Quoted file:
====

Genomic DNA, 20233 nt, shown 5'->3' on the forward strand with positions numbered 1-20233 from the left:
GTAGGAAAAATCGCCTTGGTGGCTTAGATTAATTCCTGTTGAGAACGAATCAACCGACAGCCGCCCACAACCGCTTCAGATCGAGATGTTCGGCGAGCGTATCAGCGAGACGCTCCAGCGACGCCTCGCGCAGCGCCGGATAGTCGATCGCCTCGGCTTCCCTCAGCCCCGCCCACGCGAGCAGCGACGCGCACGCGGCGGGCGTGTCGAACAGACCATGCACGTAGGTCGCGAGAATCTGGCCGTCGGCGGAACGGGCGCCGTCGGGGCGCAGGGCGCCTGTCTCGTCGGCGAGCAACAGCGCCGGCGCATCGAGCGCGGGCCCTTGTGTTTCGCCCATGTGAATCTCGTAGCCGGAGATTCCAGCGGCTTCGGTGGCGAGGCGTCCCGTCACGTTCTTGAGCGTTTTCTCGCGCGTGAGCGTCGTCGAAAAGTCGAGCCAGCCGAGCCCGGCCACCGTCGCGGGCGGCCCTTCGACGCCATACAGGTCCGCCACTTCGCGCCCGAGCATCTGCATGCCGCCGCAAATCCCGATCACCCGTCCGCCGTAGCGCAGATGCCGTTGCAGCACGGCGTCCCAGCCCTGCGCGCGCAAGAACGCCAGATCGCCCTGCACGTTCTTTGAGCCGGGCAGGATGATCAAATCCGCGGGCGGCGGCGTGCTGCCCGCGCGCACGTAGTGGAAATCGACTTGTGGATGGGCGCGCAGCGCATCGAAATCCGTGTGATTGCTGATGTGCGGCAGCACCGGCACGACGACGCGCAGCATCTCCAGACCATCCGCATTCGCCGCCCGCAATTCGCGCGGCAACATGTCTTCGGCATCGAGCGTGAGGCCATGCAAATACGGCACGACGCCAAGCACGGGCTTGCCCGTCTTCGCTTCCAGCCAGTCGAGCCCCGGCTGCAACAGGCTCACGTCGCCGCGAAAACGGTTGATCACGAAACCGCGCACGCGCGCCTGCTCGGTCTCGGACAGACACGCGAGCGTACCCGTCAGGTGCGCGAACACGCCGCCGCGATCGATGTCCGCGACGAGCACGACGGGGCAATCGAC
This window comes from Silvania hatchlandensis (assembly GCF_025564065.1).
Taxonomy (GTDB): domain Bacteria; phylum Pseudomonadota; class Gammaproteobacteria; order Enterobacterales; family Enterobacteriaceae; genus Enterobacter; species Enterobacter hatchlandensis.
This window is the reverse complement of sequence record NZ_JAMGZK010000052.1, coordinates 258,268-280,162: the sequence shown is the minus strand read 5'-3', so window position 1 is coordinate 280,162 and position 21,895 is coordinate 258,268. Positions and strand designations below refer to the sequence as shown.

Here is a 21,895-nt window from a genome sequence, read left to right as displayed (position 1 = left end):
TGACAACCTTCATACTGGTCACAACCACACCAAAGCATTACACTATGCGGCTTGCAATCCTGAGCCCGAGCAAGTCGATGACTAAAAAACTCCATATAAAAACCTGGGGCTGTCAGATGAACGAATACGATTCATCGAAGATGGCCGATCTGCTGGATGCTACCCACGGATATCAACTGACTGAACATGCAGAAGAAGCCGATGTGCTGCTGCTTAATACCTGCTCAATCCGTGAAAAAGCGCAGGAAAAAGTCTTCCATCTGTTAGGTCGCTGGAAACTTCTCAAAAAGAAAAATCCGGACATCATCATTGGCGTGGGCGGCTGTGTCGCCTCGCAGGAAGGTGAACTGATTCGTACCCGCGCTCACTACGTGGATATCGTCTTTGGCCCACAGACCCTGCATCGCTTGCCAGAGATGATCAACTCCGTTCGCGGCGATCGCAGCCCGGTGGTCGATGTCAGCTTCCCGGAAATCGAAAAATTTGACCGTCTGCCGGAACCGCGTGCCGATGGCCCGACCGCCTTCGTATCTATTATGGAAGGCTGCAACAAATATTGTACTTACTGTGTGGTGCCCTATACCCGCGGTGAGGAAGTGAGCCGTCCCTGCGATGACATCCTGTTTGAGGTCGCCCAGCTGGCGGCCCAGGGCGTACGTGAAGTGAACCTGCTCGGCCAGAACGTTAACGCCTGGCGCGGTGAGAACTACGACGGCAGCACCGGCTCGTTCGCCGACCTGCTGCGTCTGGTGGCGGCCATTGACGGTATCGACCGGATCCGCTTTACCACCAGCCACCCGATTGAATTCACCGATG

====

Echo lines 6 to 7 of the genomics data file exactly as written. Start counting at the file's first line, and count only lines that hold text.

Here is a 21,895-nt window from a genome sequence, read left to right as displayed (position 1 = left end):
TGACAACCTTCATACTGGTCACAACCACACCAAAGCATTACACTATGCGGCTTGCAATCCTGAGCCCGAGCAAGTCGATGACTAAAAAACTCCATATAAAAACCTGGGGCTGTCAGATGAACGAATACGATTCATCGAAGATGGCCGATCTGCTGGATGCTACCCACGGATATCAACTGACTGAACATGCAGAAGAAGCCGATGTGCTGCTGCTTAATACCTGCTCAATCCGTGAAAAAGCGCAGGAAAAAGTCTTCCATCTGTTAGGTCGCTGGAAACTTCTCAAAAAGAAAAATCCGGACATCATCATTGGCGTGGGCGGCTGTGTCGCCTCGCAGGAAGGTGAACTGATTCGTACCCGCGCTCACTACGTGGATATCGTCTTTGGCCCACAGACCCTGCATCGCTTGCCAGAGATGATCAACTCCGTTCGCGGCGATCGCAGCCCGGTGGTCGATGTCAGCTTCCCGGAAATCGAAAAATTTGACCGTCTGCCGGAACCGCGTGCCGATGGCCCGACCGCCTTCGTATCTATTATGGAAGGCTGCAACAAATATTGTACTTACTGTGTGGTGCCCTATACCCGCGGTGAGGAAGTGAGCCGTCCCTGCGATGACATCCTGTTTGAGGTCGCCCAGCTGGCGGCCCAGGGCGTACGTGAAGTGAACCTGCTCGGCCAGAACGTTAACGCCTGGCGCGGTGAGAACTACGACGGCAGCACCGGCTCGTTCGCCGACCTGCTGCGTCTGGTGGCGGCCATTGACGGTATCGACCGGATCCGCTTTACCACCAGCCACCCGATTGAATTCACCGATG